It wasn't an easy day, to which I'm sure most mothers would attest. However, I have never once proclaimed it to be "one of the best days of my life" as I so often hear other mothers declare about their kids' birth days. I definitely can think of many actual better days. Take my wedding day... now THAT day was the best day of my life, hands down. The way I felt on that day - from the moment I opened my eyes, excited to get married, to the moment I closed them, as a blissful new bride - was nothing short of pure joy, unbridled love and overwhelming happiness, for about 12+ hours straight.
This day, back in 2007... not so much.
Extreme discomfort, tense anxiety, and complete exhaustion defined it... for about 12+ hours straight. And all this in advance of the baby actually being born. Afterward, once the fleeting moments of relief and elation subsided, a different variety of discomfort, anxiety and exhaustion followed, and for many more hours before the day was finally done.
So, even if the hours that made up the day my daughter was born didn't deem it an actual best day of my life, all those laborious hours put together did result in giving me one of the best gifts of my life.
Now tonight as I sit here, having just put my winsome eight-year-old girl to bed after a lovely birthday evening of dinner, homemade chocolate cake, and presents ranging from a pink ballet-themed glittery nightgown to a suction cup bow and arrow set, I am filled with gratitude for this most precious gift.
Possessing a temperament that's a perfect balance of level-headedness and devil-may-care brashness, my daughter cannot be easily summed up in a narrow label of “girly girl” or “tomboy”. Instead, she's a cool mix of contradictions: a voracious reader and dauntingly sharp mathematician who also practices ballet and plays the violin... a beach girl that spends hours at the seashore boogie boarding who also loves camping and dirt bike riding in the dry desert... a devout fan of classic Hollywood movie musicals and science/nature documentaries who will also watch motocross and surfing videos with equal interest and enthusiasm... a mighty girl that asserts she wants to be a scientist when she grows up who also identifies herself as an artist today.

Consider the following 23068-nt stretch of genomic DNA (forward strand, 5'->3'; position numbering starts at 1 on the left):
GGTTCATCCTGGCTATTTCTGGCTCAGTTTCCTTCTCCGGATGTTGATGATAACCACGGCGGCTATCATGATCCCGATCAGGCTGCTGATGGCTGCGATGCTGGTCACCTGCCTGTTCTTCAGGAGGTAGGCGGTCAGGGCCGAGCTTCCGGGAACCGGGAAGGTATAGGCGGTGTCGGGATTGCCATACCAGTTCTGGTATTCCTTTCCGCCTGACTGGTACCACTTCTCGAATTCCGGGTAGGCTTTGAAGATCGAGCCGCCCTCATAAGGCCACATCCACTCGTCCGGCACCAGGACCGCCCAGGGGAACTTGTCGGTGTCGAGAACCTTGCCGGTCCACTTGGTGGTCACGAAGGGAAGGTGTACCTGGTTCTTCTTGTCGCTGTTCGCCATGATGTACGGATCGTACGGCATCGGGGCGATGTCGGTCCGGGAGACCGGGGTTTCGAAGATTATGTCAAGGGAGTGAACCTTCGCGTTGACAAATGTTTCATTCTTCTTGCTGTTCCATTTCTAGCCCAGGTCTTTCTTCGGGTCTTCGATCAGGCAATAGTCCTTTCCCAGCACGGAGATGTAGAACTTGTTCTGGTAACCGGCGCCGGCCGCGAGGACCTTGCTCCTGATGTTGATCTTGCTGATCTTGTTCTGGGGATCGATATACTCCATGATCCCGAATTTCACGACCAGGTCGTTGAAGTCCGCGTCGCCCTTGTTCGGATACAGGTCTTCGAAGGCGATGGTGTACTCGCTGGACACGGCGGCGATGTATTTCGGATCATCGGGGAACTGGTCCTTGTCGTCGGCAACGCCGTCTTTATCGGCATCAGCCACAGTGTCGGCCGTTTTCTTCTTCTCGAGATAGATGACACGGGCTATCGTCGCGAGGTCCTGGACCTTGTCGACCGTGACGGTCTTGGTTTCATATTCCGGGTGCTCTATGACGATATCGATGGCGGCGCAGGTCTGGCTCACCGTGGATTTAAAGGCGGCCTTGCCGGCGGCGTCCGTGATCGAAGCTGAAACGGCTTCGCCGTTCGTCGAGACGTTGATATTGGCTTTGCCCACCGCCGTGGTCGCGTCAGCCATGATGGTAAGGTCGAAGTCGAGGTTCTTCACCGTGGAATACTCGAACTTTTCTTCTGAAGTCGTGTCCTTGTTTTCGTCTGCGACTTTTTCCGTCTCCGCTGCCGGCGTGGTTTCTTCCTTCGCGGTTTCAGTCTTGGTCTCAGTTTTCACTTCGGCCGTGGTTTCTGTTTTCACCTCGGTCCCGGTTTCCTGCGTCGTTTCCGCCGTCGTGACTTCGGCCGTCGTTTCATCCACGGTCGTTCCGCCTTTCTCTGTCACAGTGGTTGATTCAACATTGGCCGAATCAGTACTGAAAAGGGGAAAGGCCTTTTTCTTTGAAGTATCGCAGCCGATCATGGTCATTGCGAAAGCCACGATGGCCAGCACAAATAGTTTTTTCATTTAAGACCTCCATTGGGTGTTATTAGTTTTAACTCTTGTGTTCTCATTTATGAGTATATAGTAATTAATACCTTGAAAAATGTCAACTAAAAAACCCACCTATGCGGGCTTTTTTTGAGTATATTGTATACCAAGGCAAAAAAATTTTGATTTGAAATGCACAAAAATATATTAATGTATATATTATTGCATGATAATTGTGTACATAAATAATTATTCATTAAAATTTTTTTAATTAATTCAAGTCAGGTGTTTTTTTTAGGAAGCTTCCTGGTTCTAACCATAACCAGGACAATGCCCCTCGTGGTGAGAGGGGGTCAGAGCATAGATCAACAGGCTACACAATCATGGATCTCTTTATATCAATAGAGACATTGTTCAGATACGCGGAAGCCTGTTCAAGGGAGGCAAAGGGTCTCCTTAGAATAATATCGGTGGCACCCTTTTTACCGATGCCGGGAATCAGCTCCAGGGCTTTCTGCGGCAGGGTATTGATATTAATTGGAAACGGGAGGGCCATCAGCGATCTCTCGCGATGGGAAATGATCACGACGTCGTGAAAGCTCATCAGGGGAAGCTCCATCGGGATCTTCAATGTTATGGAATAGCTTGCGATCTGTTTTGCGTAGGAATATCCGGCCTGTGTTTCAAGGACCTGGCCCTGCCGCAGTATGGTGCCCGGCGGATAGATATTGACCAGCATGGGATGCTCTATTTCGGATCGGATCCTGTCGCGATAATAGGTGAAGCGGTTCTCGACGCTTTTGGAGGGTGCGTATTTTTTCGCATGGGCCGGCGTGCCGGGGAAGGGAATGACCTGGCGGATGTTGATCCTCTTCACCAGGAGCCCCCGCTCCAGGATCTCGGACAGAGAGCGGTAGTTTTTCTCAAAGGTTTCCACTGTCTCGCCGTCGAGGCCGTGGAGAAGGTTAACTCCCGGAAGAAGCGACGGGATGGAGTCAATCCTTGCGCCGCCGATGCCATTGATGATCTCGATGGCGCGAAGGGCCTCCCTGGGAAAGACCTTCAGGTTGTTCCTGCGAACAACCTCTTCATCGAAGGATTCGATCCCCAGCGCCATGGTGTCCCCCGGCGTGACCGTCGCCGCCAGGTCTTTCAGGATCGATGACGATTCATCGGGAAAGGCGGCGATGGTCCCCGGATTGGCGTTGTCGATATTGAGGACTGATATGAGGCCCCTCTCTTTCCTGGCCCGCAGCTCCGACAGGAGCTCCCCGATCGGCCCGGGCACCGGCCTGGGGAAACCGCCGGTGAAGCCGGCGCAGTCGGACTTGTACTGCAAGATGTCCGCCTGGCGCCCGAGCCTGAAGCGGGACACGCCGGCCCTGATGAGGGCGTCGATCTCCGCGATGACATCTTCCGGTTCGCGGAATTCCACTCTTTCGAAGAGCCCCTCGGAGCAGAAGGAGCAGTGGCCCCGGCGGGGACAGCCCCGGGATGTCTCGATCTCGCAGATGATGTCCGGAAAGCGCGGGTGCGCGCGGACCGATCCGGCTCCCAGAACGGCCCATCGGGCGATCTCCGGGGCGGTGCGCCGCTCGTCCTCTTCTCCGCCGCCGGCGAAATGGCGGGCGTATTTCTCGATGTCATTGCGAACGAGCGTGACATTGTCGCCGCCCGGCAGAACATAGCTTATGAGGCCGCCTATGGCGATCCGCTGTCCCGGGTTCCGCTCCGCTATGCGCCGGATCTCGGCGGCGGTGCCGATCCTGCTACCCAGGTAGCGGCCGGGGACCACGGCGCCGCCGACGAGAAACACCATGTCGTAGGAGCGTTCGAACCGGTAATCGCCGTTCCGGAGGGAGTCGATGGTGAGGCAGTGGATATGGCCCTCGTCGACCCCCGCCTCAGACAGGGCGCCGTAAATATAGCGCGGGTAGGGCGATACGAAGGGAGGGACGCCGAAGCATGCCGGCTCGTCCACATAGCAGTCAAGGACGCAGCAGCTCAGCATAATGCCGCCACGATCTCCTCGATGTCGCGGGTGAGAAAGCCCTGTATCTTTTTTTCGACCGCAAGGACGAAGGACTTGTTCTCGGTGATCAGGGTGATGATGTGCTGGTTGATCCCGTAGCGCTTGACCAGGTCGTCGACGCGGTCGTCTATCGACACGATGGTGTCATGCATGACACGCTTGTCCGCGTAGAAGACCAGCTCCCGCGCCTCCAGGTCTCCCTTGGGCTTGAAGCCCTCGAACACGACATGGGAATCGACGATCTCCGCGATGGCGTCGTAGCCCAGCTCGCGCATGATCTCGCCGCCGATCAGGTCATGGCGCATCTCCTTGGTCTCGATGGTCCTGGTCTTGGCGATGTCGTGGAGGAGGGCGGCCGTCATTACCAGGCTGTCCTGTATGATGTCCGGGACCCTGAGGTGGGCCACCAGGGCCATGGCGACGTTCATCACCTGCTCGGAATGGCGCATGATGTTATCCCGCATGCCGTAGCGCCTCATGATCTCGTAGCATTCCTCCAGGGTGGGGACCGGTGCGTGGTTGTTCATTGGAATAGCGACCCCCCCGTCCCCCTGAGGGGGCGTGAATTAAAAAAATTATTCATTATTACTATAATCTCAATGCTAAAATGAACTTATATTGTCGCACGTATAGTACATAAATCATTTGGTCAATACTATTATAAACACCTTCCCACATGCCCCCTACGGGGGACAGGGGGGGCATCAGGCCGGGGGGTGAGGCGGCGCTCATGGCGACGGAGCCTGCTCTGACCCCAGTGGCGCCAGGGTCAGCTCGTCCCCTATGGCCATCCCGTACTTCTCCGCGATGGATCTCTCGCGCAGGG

(Yes, when I say "dirt bike" I do, in fact, mean motorcycle. And no, I have not lost my mind... yet. The fact is, I am married to a highly competent motorcyclist whose inherent talent and ability to ride has seduced her to follow him down the dusty trail. Although it does make me a bit anxiety-ridden, I still can't help but be abashedly proud of her and her determination to attempt it, not to mention the fact that she is actually quite good at it.)
I am also surprised that I find it exciting, rather than terrifying, to watch how the contrasting influences her Dad and I have exposed her to are rendering a complex and intriguing little girl. It seems that she has been bestowed with the best parts of both of us - those parts that made us initially fall in love with one another. Imagine that.
This little girl is also a complicated creature, as all females inevitably are... a fact that I don't believe is necessarily a bad thing. But as females go, our beautiful one challenges us with her stubbornness, beguiles us with her wittiness, and inspires us with her innate goodness. She is truly one of the most decent, kindhearted, and generous people I know; and I am so very proud and honored to be her mom.
Happy Birthday my sweet, sweet girl.